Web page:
Today was Martin Luther King Day. And as usual, the rants for and against the newest of January holidays is being bandied about the blogoshpere. Most the folks who are for it tend to be on the blue state side of things, while most against it a red staters.
Dr. King most likely had skeletons in his closet. Being he was human, that would not be surprising. And it is possible he had correspondence with those of a socialist nature or even communist ideals. That having been said, looking at what the man was trying to do and what his legacy was are perhaps far more important. That men such as Jackson, and Sharpton have usurped his legacy and the vision he wanted for All Americans, speaks more to the shortcomings and vileness of both those men, and politics toward black Americans, (no the Democratic Party would never try to subjugate a race of people for their own political advantages…perish the thought) rather then to Dr. King.
And to those who say “We should have a holiday for a major black leader…just because you have (or had)same for all those old white ‘cracker’ founding fathers.” You miss the point as well. And sell short the very man you seek to memorialize. Yes, the founding fathers, Washington, Jefferson, et all, had feet of clay. But in the case of those we have chosen to give holidays to (even if they are clumped together now, and more’s the pity), it is to acknowledge their positive accomplishments, and or the unique part they played on the national stage. In this same light, I could see Dr. King being so honored. Not (just) because he was black, or a leading activist for the rights of all men regardless of race,creed, color, or national origin, but because of the actions he took, and the over all effect he had while on the national stage. MalcomX had many who followed his thoughts and beliefs…but did not have the overall acceptance Dr. King did. Yet he does not get the *holiday nod*. Going back to the founding fathers a second, John Adams was as fiery a voice for the freedoms we have today, and a President as well. But we honor Washington, because he was the first, and as it turned out, the right man at the right place at the right time. The point I am trying to get at is (and I can see the detractors out there, well taking away the race question, then why not honor Gandhi…”cause he wasn’t ‘our activist'”….well then why not Christ…err wait a minute…never mind.) Dr. King was the right man at the right time, that he paid the ultimate price for stating his beliefs makes it all the more a reason to honor him. He wasn’t perfect, but neither were our forefathers.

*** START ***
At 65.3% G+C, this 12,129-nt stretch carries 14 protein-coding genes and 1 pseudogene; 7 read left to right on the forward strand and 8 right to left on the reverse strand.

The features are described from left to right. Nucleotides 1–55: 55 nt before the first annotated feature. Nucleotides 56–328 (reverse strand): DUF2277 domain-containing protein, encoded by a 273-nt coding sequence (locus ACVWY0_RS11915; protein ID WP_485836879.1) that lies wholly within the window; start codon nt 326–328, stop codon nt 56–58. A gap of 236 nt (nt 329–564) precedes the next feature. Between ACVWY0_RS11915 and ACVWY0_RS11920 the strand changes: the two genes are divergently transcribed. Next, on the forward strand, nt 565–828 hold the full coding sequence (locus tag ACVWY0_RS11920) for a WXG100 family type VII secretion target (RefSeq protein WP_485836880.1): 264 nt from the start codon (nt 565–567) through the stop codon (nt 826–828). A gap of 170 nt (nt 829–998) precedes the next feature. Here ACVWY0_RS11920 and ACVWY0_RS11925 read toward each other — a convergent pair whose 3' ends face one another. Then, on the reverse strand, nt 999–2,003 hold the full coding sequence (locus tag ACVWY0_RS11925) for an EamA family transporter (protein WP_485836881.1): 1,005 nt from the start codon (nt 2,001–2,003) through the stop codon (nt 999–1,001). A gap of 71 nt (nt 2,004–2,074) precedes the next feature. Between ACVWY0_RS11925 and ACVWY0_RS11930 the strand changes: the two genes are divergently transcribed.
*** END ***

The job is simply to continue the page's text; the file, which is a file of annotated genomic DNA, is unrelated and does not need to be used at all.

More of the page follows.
Now, I can see only one valid agrument for not recognizing this day. And that would be in the case of a state (Arizona) deciding through their appointed legislature not to set this day aside. I may not agree with them, heck I may even want to protest (you gotta love the right to assemble) their course of action. But to have the federal government twist their arm to conform with the rest of the country is wrong and a direct violation of states rights. (They may be wrong headed but they went through the legal motions…you don’t like their choice…either move out of said state or take proper legal recourse to bring about change) You don’t threaten em with the removal of their highway monies. It is a classic case of two wrongs not making a right. And all of us are the poorer for it. Better the good people of what ever state are given enough of the facts to make a sound decision. Or over time, they see what ever concerns there were…are groundless, and the initial change is implemented via the ballet box at some future date.
In the end wouldn’t it be better to remember what the man, himself, had said at the end of that most famous of his speeches….”When we allow freedom to ring, when we let it ring from every village and every hamlet, from every state and every city, we will be able to speed up that day when all of God’s children, black men and white men, Jews and Gentiles, Protestants and Catholics, will be able to join hands and sing in the words of the old Negro spiritual, “Free at last, free at last. Thank God Almighty, we are free at last.”
Wouldn’t working honestly toward that goal, everyday, along with setting this one day of the year aside to remind us of same, be a far better way to remember the man, then all the posturing, politicizing, and pandering? Just a thought.


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